In the first chapter, entitled "The Riddle of Castration Anxiety: Lacan beyond Freud," Verhaeghe asserts that, "the idea of castration is in the first place a defense against anxiety, and in that sense it is a secondary formation" (pg. 10). Freud, in his 1937 piece "Analysis Terminable and Interminable," pessimistically concludes that castration is an immovable, un-analyzable "rock," a deadlock against which analytic interpretation runs aground with respect to both sexes. Thus, castration is some type of irreducible kernel, an inexplicable atom that simply must be recognized (but cannot be further decomposed) by the analyst. Verhaeghe believes that Lacanian theory advances beyond the resignation of this conclusion. The claim is that the Real of anxiety is not originally linked to "castration" in any sense of the term. Instead, the primordial kind of anxiety experienced by the individual arises from the situation of being passive with respect to the enigmatic, unpredictable desire of an Other.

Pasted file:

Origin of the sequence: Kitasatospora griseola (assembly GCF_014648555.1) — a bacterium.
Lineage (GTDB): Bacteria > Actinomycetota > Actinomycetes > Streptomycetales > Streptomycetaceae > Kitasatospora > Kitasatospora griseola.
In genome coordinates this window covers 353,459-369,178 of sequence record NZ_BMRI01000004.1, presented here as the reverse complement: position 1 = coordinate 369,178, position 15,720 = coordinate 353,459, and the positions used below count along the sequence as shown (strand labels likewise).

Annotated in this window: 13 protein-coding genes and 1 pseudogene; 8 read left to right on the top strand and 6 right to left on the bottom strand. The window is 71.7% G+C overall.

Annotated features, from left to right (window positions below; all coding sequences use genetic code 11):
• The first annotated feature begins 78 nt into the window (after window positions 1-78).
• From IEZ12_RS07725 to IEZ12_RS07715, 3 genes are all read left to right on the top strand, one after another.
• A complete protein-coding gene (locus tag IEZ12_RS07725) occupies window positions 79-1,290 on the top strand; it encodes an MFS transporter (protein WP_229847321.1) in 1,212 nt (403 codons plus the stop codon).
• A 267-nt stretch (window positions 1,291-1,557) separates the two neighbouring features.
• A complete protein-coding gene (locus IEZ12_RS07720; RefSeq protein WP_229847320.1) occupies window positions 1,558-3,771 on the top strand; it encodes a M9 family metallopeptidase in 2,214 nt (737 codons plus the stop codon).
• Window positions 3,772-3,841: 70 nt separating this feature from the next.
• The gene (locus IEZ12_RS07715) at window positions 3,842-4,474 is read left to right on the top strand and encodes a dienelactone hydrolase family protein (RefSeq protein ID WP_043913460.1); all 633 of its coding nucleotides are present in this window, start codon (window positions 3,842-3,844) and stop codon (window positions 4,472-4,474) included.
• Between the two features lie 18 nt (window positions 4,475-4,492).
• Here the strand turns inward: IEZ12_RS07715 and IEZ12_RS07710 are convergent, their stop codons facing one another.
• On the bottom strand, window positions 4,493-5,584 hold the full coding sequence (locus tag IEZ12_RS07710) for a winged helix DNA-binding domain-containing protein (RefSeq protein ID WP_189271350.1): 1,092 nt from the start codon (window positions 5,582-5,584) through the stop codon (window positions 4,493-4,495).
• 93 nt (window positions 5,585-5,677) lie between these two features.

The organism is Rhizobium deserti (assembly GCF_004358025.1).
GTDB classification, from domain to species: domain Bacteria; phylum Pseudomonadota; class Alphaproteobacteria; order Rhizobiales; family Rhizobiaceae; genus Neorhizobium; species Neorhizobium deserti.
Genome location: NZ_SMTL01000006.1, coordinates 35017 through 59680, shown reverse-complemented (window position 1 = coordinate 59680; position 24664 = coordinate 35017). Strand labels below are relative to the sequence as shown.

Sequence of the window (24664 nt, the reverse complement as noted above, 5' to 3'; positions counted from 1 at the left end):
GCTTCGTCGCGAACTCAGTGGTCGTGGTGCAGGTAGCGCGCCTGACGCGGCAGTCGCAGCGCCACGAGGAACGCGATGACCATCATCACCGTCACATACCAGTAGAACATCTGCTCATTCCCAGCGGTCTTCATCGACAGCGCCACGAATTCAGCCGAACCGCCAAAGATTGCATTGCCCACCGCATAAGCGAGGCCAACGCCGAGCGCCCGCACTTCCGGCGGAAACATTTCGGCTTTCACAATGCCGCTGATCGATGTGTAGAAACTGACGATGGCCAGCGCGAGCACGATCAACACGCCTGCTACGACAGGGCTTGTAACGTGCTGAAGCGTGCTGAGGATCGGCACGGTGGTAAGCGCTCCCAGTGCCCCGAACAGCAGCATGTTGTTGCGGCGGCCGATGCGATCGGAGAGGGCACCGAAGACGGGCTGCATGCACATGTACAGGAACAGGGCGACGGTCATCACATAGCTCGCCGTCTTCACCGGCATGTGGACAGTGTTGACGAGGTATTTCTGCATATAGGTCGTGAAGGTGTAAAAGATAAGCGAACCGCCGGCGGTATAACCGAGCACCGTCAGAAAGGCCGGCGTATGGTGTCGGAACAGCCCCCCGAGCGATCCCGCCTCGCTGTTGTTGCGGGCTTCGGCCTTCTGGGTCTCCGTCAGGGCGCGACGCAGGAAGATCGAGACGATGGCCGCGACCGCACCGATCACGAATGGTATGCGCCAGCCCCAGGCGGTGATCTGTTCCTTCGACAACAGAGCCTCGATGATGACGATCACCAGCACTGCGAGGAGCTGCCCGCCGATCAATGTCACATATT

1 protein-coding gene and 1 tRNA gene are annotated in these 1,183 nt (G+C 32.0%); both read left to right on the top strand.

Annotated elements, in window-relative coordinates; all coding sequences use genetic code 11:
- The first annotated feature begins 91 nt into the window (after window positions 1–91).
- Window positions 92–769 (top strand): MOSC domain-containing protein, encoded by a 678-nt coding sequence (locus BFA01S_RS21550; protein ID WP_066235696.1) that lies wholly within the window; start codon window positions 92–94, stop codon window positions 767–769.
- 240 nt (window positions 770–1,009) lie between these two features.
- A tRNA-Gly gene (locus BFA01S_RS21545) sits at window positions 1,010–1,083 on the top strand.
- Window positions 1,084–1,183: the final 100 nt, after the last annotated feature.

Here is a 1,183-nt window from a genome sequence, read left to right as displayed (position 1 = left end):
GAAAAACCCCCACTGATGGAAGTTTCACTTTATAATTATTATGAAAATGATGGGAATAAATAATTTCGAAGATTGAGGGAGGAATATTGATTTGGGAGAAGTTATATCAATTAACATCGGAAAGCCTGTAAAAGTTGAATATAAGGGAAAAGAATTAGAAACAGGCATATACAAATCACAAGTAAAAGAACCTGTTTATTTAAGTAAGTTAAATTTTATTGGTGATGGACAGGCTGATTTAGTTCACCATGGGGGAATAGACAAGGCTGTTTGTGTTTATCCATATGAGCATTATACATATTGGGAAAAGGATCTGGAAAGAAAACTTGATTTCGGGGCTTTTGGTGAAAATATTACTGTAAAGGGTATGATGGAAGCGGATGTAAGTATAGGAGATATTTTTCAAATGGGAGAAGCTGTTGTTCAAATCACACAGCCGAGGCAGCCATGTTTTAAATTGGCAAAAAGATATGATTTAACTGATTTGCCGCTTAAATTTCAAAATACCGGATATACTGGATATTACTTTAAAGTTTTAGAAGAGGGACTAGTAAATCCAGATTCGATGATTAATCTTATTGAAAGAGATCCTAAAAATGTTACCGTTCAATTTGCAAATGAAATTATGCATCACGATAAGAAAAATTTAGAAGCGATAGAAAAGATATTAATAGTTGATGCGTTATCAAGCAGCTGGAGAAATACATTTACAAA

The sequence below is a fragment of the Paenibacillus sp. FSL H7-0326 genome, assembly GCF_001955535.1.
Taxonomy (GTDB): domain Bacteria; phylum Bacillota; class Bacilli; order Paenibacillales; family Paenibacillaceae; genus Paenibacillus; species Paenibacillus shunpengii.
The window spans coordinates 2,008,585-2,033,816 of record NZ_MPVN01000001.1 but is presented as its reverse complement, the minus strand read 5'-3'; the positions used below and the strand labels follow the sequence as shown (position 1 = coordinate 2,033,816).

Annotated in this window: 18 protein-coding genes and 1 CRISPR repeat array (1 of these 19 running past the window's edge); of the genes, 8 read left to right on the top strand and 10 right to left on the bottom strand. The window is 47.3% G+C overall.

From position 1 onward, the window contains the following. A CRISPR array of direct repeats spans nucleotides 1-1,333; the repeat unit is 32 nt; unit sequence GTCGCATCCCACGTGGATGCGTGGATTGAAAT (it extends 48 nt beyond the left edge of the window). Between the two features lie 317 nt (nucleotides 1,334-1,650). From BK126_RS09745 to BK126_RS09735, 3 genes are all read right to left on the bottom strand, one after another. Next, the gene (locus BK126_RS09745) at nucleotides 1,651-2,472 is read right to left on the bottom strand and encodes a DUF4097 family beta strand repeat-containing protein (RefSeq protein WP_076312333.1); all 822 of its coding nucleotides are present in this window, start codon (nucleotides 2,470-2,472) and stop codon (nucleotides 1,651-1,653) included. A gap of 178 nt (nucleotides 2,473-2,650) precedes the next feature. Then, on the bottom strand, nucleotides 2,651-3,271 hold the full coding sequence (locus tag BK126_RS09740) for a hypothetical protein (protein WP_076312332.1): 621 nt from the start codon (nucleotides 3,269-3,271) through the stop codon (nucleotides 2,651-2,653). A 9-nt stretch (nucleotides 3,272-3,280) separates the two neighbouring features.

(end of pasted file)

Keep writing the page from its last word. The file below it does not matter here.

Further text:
Although this first essay is brief, with Verhaeghe letting a lot of Lacanian vocabulary make his arguments for him, one can pretty easily reverse engineer his reasoning here. The infant, in its state of pre-maturational helplessness, is utterly and completely dependent on others for the satisfaction of its basic needs and wants; without this vital assistance, the infant is exposed both to the increasing tension and displeasure arising from unmet somatic demands/requirements as well as, ultimately, to the risk of death. Since the maternal figure is usually the first, primary "Other" responsible for the life-and-death matter of nurturing the child, the young individual experiences a great deal of anxiety in trying to figure out what this often mysterious and powerful Other desires from him/her in order to guarantee protection from the suffering connected with his/her corporeal condition. The anxiety associated with this passive situation, a situation originally determined by the design of the human organism itself, is tamed and domesticated by being cast in the fixed mold of castration. In short, for Verhaeghe, the "lack" of passive pre-maturational helplessness is covered and concealed in being unconsciously interpreted by the subject as the "lack" of the phallus, namely, the non-possession of whatever represented objects or signifiers are latched onto by the child as answers to the question of what the (m)Other wants. The various symbolizations of castration, everything linked to the Lacanian paternal function, operate to bind and contain anxiety, rather than being the primordial source of this negative affect (as sometimes suggested by Freud). Or, put differently, one could describe this as the process whereby the indeterminate anxiety of passivity is transformed into the determinate fear of castration (which would mean that castration anxiety isn't anxiety in the strictly psychoanalytic sense, but a form of fear qua defense against anxiety).